STEPZ II: Between the Rollerama and the Junk Yard
STEPZ II will be launched on the 22nd July in time for the start of the Loitering With Intent exhibition at the People’s History Museum in Manchester. At the exhibition itself you will be able to pick up a limited edition hard copy of the John Cooper Clarke/Manchester inspired zine and see the accompanying artwork. On this blog I will make available a pdf for you to download for free. You can read the editors' letter here and read a bit more about the zine here. A free copy of STEPZ I can be downloaded here.
Here are a few extracts from the upcoming zine as a taster:
Umbrellas in the Port and Cottonopolis: A snapshot of Red Light Districts in Liverpool and Manchester
By Sarah Crewe
The streets that lay underneath Manchester Piccadilly station appear to be a nest of twigs, offshoots and debris that the town planning team forgot, or to add a twist of cynicism, decided to leave unturned in order to appease the sex tourists that the area is somewhat infamous for. It is very much the land that time forgot. The Star & Garter pub looks exactly the same from the outside as it did in the late ‘90s, when I was attempting to channel Gaye Advert as a bass player in a punk band. I recall even then that the pub was known as a refuge from the archetypal Mancunian drizzle for women who were in the sex trade. The grey, the rubble, and the reputation remain. The streets here seem to have the most ironic names: Fairfield Street, Temperance Street. While there are no working women out - and it is afternoon so perhaps not so much to be expected at this time of day – I am interested in how there is just so much symbolism here. This is clearly a zone charged with history and former expectation, the amount of red brick is testimony to that. Used for 19th century buildings with either industrial potential or sites for education. There are shattered windows, and the ghost site of a former railway station, Mayfield, closed to passengers in 1960 and yet still very much a presence in the city’s landscape.
“Quick as Lager Turns to Piss”: The Privatisation of the Smallest Public Space and a return to Victorian values
By David Dunnico
So in 2010, Manchester followed the example of other councils and launched a “City Loos scheme”. This aimed to persuade shops to take down their “Toilets are for the use of patrons only” signs and replace them with purple “You’re welcome to use our facilities” notices. At its launch, Councillor Pat Karney was pictured peering through a toilet seat, reckoning the scheme would eventually have “about a 100 toilets available”.6 They launched with eight and now have seven. One member, the Arndale Shopping Centre (once dubbed ‘superloo’ after its tiled facade) only stopped charging for their loos when the Trafford Centre opened and didn’t. Another ex-charger was the disastrous Triangle re-development of the Corn Exchange. Following its re-re-development as a posh version of the Arndale’s food court, they got rid of the public toilets altogether – although the Council still advertises them as being a member of the scheme. The participants are the places people have always nipped to if they needed the loo. All the City Loos scheme has done is confirm that the private sector will not provide a service if there is no profit to be made. Even meeting a basic human necessity involves spending a penny. We are more Dickensian than Victorian.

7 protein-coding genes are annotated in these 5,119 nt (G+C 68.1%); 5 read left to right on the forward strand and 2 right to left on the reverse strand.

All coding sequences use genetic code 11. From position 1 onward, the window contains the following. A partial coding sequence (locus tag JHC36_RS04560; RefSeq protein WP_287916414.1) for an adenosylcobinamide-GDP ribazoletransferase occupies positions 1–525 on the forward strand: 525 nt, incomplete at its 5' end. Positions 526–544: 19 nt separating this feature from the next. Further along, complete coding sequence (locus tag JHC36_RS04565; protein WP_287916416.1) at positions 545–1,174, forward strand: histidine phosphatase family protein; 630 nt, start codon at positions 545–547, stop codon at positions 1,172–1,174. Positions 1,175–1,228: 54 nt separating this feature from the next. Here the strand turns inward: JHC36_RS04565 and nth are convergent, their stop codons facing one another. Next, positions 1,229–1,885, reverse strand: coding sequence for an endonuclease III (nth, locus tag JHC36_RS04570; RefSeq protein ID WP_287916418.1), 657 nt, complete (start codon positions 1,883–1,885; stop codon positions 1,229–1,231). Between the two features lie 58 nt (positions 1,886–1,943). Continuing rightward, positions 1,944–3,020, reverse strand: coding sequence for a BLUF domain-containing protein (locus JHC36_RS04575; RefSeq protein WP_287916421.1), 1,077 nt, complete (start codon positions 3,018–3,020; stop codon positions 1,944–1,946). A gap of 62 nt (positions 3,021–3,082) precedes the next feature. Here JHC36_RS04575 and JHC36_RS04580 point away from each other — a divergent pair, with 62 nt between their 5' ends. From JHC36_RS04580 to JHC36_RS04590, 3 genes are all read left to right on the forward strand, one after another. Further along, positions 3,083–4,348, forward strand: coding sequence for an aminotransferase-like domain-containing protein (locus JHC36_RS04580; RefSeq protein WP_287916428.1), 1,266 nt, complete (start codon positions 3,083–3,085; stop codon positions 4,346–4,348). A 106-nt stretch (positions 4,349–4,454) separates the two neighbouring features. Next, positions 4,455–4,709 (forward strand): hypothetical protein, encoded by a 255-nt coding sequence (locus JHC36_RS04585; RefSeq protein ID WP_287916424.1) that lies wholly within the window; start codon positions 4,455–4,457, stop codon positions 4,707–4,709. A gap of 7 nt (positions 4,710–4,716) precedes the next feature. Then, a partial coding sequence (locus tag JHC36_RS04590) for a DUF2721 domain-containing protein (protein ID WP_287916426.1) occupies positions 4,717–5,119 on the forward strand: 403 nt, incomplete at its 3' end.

Ancoats and the Quiet Whispers of Change
By Lucy Sykes
It has been said before that Ancoats is to Manchester what Manchester is to England: the birth place of an industrial monster. It was the cog which churned and churned, eating resources, swallowing labour and spitting out enough textile garments to feed the world. It was an empire built out of red brick, where chimneys were seen as spires and smoke was seen as success. Productivity screamed from the streets as Manchester claimed its position in the global market. Economic decline and neoliberal outsourcing was, however, to deal this kingdom a cruel blow. The 20th Century saw Ancoats chopped and changed. Mills became redundant to new economic demands, boundaries were redrawn, and the place become void of activity as population catastrophically dropped. Less able to brag about its commercial success, Ancoats withdrew behind its high and mighty walls.
There’s Something in the Water…
By Morag Rose
In Castlefield we keep an admiring but respectful distance from geese protecting their young families. We decide to head towards the pub for a convivial post dérive pint, documenting the towpaths mundane flotsam and jetsam on the way. It’s beautiful here but people leave traces: footprints, desire lines and oceans of litter. Shoes, keys, marbles, wrappers, an ancient lamppost, a hundred parties worth of bottles. There’s a demon dog buried under the bridge between Salford and Manchester. We are safe for 999 years but which side of the river will it emerge from? A loiterer told me about a beautiful ice maiden, trapped under frozen water, becoming a celebrity amongst ghoulish thrill seekers. Broadsheets and folk singers lamented Manchester’s Ophelia but she wasn’t a myth. She had a name. She was Miss Lavinia Robinson who went missing after an argument with her fiancée on December 6th 1813. A personal tragedy turned into entertainment; dead girls sell papers, especially if they are pretty and ‘good’. Water keeps flowing, some things don’t change, although routes are lost, culverted, twisted and diverted. Once we traced the River Tib and all the water we saw was in puddles or expensive bottles.